While that’s not much of a change, you have to remember what the original author said – “it’s SUCH a slippery slope”. In reality, you’ll need to increase your income by $100/month in order to “truly pay” for that $50/month expense.

    *I’m writing this comment from the perspective of MMM, where you’re savings rate rules above all else. For someone who only needs/wants a fixed amount of savings per year, this doesn’t necessarily apply.

    1. J. Money March 26, 2017 at 2:47 PM

      Yeah, def. a MMM thing :) But totally get your point!

  27. Jen March 13, 2017 at 5:49 PM

    We already do #4 and it works really well for us. We have what we call an Expense Account and a Bill Account. We direct deposit a fixed amount for our variable expenses into the Expense Account. The amount for our reoccurring bills plus any overtime goes into the Bill Account. From there I transfer any overtime into savings. When ever the Expense Account gets low we know we have to be done spending.

  28. ZJ Thorne March 13, 2017 at 9:16 PM

    Thanks for sharing my comment!

    I love demystifying failure. I recently mentioned on Facebook something that I failed at (learning a particular language), and was surprised at how positive the feedback I received was. People told me I was brave to mention not being good at one thing. It blew me away. It is okay to try things and find out that they are not a good fit for you.

    1. J. Money March 26, 2017 at 2:48 PM

      YES!!! And especially when you blog about it cuz most people only blog about all their awesome wins and “forget” to share all the stuff they fail out. People love hearing both sides as it’s much more REAL.

  29. LadyFIRE March 13, 2017 at 11:33 PM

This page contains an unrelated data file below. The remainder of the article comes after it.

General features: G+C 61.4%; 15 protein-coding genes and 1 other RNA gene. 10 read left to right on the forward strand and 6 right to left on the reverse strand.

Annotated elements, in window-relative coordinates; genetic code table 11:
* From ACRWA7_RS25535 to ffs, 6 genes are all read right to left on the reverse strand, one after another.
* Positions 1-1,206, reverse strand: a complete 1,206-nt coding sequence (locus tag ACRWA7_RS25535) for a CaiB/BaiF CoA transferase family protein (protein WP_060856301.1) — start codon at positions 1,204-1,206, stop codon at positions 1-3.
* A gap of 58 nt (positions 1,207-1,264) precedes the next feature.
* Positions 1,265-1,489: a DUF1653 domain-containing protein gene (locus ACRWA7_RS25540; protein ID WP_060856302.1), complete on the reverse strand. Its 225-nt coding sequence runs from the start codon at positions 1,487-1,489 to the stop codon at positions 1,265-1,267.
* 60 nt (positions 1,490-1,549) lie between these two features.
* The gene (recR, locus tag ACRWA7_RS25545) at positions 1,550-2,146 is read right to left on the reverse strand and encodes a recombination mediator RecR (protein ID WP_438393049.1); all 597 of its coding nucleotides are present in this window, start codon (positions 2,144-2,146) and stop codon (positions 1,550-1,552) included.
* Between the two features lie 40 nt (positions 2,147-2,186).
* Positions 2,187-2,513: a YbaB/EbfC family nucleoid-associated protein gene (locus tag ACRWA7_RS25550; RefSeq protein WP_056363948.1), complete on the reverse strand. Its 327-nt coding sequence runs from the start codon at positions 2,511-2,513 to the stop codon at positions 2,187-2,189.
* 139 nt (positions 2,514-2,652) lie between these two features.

#6 is great – although it almost ends with me muttering “What the fnck, who would pay that much” – generally as I’m being approached by a store assistant. Whoops!

    Now if I don’t have kids can I tell friends / family to just drop cash in my bank account instead of gifts? :D

    1. J. Money March 26, 2017 at 2:49 PM

      I’d much prefer giving people cash for their birthdays but apparently it’s frowned upon? :)

  30. Adriana @MoneyJourney March 14, 2017 at 2:48 AM

    I love ALL of the ideas above! Although, ever since I’ve taken my birthday off of Facebook, no one really remembers when it is.. I should put it back up there as a strategy :D

    I use the 3rd idea a bit differently. If I asked myself if I wanted to clean/maintain anything, the answer would always be a big ‘no’!
    Usually, when tempted to buy something, I ask myself, “if I lived without this *insert-item-here* up until now, do I really need it?”. It works every single time. And yes, most of the time tuns out I CAN live without it.

    1. J. Money March 26, 2017 at 2:50 PM

      that was the only day of the year I ever left Facebook happier than when i got there – my birthday haha…

  31. Courtney @YourAverageDough March 16, 2017 at 8:37 AM

    These are all great ideas! I don’t have kids yet, but I can definitely appreciate the 529 gift idea. I think a lot of people would be happy to contribute to such a great cause for your kids.

    I also like the idea of not spending incrementally until you can save a matching amount. I would take this one step further, even, to say that you shouldn’t spending incrementally until you can save the same amount OR cut that amount from somewhere else. I think I may try implementing this one myself.

  32. Dividend Diplomats March 19, 2017 at 11:30 AM

    #6 is pretty easy when you don’t want to pay for anything :)

    I really like #3. I shared it with my wife and she liked it. It is true, especially in the the kitchen gadget area. You may need an omelette or quesadilla maker, or even that nifty thing that slices eggs into strips that is made of wires, but trying cleaning it……

    All great ideas. As always, thanks J. Money.